Ohio man charged with impersonating missing Aurora youth

By Jack McCarthy Chronicle Media

Brian Michael Rini,23, Medina, Ohio

For 36 hours this week it appeared that an Aurora youth missing for nearly eight years had finally been located.

A male found wandering in a northern Kentucky town on Wednesday, April 3 identified himself as Timmothy Pitzen and claimed to have escaped from two men holding him against his will at a hotel.

But in a cruel twist, he instead turned out to be Brian Michael Rini, a 23-year-old Medina, Ohio man with a track record of making misleading statements and who was recently released from prison.

Rini, who had portrayed himself in the past as a juvenile sex trafficking victim, told authorities he got the idea from a TV report on Pitzen’s 2011 disappearance after he was taken out of an Aurora school by his mother.

Pitzen was 6 years old at the time and would be 14 today.

Timmothy Pitzen at the time he disappeared in 2011.

On Friday, April 5, prosecutors in Cincinnati charged Rini with giving a false statement or representation to federal authorities.

In charging documents, Rini admitted he was not Pitzen during an interview with Aurora Police Det. John Dunn and Federal Bureau of Investigation Special Agent Jonathon Jones.

“Once law enforcement officers confronted him about DNA results and his true identity, Rini immediately stated that he was not Timothy Pitzen,” according to an affidavit. “He said he had watched a story about Timmothy on ABC’s “20/20.” He stated that he wanted to get away from his own family.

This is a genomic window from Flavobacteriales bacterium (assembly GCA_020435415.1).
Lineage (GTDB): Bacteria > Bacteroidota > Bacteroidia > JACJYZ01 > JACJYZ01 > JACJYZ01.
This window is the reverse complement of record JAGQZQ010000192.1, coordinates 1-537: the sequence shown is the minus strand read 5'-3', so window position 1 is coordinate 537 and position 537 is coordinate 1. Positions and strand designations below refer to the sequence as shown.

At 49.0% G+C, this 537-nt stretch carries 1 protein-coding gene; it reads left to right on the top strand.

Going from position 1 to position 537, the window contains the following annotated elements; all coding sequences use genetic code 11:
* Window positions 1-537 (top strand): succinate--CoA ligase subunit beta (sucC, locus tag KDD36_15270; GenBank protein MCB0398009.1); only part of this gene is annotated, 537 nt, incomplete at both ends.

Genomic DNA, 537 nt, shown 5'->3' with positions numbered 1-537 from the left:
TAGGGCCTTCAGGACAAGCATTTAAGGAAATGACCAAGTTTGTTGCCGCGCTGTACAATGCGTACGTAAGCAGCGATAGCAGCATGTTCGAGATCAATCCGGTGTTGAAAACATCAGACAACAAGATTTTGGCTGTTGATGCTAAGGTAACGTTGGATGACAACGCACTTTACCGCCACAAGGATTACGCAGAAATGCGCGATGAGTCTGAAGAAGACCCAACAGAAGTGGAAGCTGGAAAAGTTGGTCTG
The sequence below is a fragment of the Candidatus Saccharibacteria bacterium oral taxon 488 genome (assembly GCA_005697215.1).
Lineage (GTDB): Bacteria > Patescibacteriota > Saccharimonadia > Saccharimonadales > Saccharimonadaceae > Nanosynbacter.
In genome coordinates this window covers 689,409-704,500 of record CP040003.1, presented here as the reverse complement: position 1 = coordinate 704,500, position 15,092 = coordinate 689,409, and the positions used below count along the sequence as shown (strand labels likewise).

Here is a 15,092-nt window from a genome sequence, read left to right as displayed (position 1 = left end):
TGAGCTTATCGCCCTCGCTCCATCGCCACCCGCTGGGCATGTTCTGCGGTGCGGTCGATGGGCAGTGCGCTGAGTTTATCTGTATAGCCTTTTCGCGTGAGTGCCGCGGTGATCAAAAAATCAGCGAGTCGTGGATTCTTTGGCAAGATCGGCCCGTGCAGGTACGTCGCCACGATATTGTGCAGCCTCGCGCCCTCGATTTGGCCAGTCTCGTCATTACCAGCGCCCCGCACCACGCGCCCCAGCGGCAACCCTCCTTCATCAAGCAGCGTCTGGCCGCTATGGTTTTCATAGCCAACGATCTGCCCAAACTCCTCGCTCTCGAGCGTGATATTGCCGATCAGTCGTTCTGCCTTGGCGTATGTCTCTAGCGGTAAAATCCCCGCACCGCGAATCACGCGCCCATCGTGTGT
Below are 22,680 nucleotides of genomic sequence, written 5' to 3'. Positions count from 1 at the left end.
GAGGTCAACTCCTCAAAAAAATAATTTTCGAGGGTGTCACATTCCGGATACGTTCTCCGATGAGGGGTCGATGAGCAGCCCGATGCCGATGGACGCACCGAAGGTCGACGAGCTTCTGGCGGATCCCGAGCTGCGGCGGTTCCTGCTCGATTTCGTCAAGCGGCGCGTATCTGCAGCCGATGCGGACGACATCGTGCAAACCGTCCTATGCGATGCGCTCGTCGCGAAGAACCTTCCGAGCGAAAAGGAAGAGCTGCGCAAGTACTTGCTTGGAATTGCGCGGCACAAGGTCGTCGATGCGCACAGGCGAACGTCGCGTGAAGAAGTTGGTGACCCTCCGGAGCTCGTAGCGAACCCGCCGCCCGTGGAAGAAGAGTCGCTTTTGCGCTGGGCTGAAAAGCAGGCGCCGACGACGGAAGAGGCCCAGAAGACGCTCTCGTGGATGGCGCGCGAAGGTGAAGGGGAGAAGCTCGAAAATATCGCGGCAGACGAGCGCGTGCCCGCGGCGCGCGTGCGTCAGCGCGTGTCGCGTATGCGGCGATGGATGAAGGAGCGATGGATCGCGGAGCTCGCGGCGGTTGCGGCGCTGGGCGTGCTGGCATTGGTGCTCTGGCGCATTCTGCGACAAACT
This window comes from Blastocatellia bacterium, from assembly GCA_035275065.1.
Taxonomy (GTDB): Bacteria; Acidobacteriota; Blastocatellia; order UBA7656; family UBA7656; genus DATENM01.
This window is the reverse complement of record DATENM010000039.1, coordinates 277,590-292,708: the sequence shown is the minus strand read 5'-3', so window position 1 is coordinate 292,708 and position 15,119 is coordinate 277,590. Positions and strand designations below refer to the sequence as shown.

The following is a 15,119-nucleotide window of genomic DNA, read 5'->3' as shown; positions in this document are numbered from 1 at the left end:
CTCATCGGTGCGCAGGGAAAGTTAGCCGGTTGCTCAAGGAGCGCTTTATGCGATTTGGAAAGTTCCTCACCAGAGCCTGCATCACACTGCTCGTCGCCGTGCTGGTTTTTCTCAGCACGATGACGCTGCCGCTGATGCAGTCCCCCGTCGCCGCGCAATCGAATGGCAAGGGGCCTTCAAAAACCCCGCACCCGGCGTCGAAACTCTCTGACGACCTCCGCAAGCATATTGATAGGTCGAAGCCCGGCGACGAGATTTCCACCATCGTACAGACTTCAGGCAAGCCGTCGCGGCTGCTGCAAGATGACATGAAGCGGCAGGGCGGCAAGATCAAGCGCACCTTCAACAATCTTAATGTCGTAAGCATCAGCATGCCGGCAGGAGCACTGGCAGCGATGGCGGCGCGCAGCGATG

“When questioned further, Rini stated that he wished he had a father like Timmothy’s because if he went missing, his father would just keep drinking,” the affidavit continued.

Timmothy Pitzen disappeared in May 2011 after his mother, Amy Fry-Pitzen, picked him up from Greenman Elementary School in Aurora and embarked with her on a three-day holiday to a zoo and a water park.

His father. Jim Pitzen. had dropped him off to school that morning and went to pick him up, only to be told his wife had taken the boy out of school earlier that day.

Amy Fry-Pitzen then committed suicide in a Rockford motel, leaving a note that Timmothy was safe and would never be found.

On Wednesday, April 3, Sharonville, Ohio police said they had located a male who identified himself as Timmothy Pitzen. He told police he had escaped from a Red Roof Inn in southern Ohio.

The Sharonville police report stated that the youth claimed to have escaped two men described as kidnappers from the hotel where he was being held.

The male “kept running across a bridge” into Kentucky, police said.

“Timmothy described the two kidnappers as two (white) males, body-builder type build,” the police report stated. “One had black curly hair, Mt. Dew shirt and jeans (and) has a spider web tattoo on his neck. The other was short in stature and had a snake tattoo on his arms.”

Police in the region were dispatched to area Red Roof Inns to try to find the men, but were unsuccessful.

In a subsequent interview with an FBI agent at a Cincinnati hospital, Rini continued to insist he was Timmothy Pitzen.

“During the conversation, Rini claimed to be 14-year-old Timmothy Pitzen,” the affidavit stated. “He further claimed he had recently escaped from a hotel room in which two men had been holding him captive. He explained that he had been sexually and physically abused for years while in captivity.”


Aurora Police said they remained committed to finding Timmothy Pitzen and solving the case.

“Although we are disappointed that this turned out to be a hoax, we remain diligent in our search for Timmothy, as our missing person’s case remains unsolved,” an Aurora police department spokesman said in a statement.